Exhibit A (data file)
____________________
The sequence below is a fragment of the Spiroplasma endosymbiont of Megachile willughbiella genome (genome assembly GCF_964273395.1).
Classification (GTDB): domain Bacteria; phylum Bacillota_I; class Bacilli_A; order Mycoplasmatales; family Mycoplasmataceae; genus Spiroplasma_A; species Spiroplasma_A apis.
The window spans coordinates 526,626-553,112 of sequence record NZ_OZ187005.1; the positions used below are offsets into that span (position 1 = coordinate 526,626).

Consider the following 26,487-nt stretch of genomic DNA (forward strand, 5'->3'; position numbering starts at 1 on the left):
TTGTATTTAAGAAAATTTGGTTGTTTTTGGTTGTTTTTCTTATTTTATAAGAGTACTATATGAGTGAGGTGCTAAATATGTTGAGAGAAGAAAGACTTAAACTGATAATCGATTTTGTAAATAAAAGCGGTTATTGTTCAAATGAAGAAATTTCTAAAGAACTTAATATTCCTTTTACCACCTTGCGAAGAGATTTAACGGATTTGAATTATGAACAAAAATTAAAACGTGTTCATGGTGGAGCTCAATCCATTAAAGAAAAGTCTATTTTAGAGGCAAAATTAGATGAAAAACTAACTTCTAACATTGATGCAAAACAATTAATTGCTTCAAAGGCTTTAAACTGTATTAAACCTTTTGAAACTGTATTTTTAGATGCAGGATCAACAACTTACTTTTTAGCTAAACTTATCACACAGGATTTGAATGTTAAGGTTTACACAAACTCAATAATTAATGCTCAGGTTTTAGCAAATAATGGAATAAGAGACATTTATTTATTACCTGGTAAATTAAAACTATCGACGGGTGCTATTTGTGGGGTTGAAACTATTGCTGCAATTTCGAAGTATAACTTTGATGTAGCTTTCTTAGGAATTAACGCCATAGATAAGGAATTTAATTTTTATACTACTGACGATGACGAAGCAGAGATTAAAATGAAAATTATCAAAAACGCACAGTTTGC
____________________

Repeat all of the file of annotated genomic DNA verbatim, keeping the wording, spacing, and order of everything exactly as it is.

The sequence below is a fragment of the Spiroplasma endosymbiont of Megachile willughbiella genome (genome assembly GCF_964273395.1).
Classification (GTDB): domain Bacteria; phylum Bacillota_I; class Bacilli_A; order Mycoplasmatales; family Mycoplasmataceae; genus Spiroplasma_A; species Spiroplasma_A apis.
The window spans coordinates 526,626-553,112 of sequence record NZ_OZ187005.1; the positions used below are offsets into that span (position 1 = coordinate 526,626).

Consider the following 26,487-nt stretch of genomic DNA (forward strand, 5'->3'; position numbering starts at 1 on the left):
TTGTATTTAAGAAAATTTGGTTGTTTTTGGTTGTTTTTCTTATTTTATAAGAGTACTATATGAGTGAGGTGCTAAATATGTTGAGAGAAGAAAGACTTAAACTGATAATCGATTTTGTAAATAAAAGCGGTTATTGTTCAAATGAAGAAATTTCTAAAGAACTTAATATTCCTTTTACCACCTTGCGAAGAGATTTAACGGATTTGAATTATGAACAAAAATTAAAACGTGTTCATGGTGGAGCTCAATCCATTAAAGAAAAGTCTATTTTAGAGGCAAAATTAGATGAAAAACTAACTTCTAACATTGATGCAAAACAATTAATTGCTTCAAAGGCTTTAAACTGTATTAAACCTTTTGAAACTGTATTTTTAGATGCAGGATCAACAACTTACTTTTTAGCTAAACTTATCACACAGGATTTGAATGTTAAGGTTTACACAAACTCAATAATTAATGCTCAGGTTTTAGCAAATAATGGAATAAGAGACATTTATTTATTACCTGGTAAATTAAAACTATCGACGGGTGCTATTTGTGGGGTTGAAACTATTGCTGCAATTTCGAAGTATAACTTTGATGTAGCTTTCTTAGGAATTAACGCCATAGATAAGGAATTTAATTTTTATACTACTGACGATGACGAAGCAGAGATTAAAATGAAAATTATCAAAAACGCACAGTTTGC